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Bornstein Seafoods announces closure of Newport processing plant by May, laying off 50 workers

A small industrial building, with a mural on the second level, and a bridge in the background.
Quinton Smith
Yachats News
Bornstein Seafood is closing its small seafood buying and processing plant on the west end of Bay Boulevard in Newport, laying off 50 workers.

This story was originally published on YachatsNews.com and is used with permission. 

A major seafood processor is permanently closing its plant on the Newport bayfront in May, laying off 50 workers and consolidating its operations in Astoria.

Bornstein Seafoods is also closing its facilities in Bellingham, Washington, resulting in 72 layoffs there.

The company filed layoff notices March 22 with the states of Oregon and Washington. The Newport plant will close by May 21 and the Bellingham plant is to be shuttered by the end of June, the notices said.

The Oregon notice said 40 general laborers, four operation leaders, two quality control workers, two warehouse employees and one administrator would be laid off.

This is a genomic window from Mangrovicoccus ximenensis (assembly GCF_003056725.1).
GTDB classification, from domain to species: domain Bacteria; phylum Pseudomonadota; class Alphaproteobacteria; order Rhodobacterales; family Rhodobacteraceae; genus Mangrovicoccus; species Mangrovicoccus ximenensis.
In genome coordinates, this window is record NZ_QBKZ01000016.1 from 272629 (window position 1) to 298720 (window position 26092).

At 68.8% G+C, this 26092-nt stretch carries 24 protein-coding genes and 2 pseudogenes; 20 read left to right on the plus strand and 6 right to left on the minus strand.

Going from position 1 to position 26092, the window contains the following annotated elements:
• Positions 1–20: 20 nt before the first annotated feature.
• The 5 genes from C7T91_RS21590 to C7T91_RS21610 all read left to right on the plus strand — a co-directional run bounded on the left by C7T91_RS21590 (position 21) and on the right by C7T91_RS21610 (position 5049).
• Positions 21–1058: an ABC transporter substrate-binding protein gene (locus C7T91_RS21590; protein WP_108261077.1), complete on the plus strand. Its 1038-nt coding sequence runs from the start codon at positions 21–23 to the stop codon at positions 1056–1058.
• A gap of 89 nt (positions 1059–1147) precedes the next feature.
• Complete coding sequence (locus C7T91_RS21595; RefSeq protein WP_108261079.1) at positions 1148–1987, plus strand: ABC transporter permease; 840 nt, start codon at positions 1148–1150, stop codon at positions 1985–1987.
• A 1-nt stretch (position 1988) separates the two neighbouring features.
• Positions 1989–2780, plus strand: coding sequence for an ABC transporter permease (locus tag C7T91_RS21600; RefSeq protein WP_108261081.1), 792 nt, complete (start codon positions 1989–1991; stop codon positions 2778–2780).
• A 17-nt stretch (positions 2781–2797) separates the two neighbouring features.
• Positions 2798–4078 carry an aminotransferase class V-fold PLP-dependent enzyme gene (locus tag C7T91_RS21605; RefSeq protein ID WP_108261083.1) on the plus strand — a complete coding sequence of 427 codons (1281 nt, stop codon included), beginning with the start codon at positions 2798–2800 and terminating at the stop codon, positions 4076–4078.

“The Bellingham and Newport facilities are being consolidated into two other facilities we have in Oregon,” company president and chief executive officer Colin Bornstein said in an email to the Bellingham Herald newspaper. “While this decision represents a significant step forward for our company, we are also mindful of its impact on our valued employees. We assure our workforce that we are dedicated to supporting them during this transition period, providing job fair opportunities and access to other resources to assist them in finding alternative employment opportunities. Our commitment to our employees remains unwavering as we navigate this change together.”

Bornstein is consolidating its operations to take advantage of excess capacity it has in Astoria, according to the Herald. It said the company’s Bellingham facility processes halibut, salmon, albacore tuna, Dungeness crab, and groundfish and conducts custom processing, value addition, and smoking.

Bornstein closed its Bellingham groundfish processing operations in 2019, cutting 40 workers, and after taking on a lease for the former Polar Seafood facility in Seward, Alaska, in 2022, it is no longer operating the plant. It also lost its Ilwaco, Wash. facility to a fire in February. It opened a fishmeal processing facility in 2023 in Warrenton as part of a joint venture with Scoular and Da Yang Seafood.

Bornstein Seafoods was founded in Bellingham in 1934 by Myer A. Bornstein, with Jay Bornstein taking over for his father in 1980, according to the company’s website. Jay Bornstein expanded the company’s operations along the West Coast until 2010, when his three sons Kyle, Colin, and Andrew Bornstein assumed leadership of the business.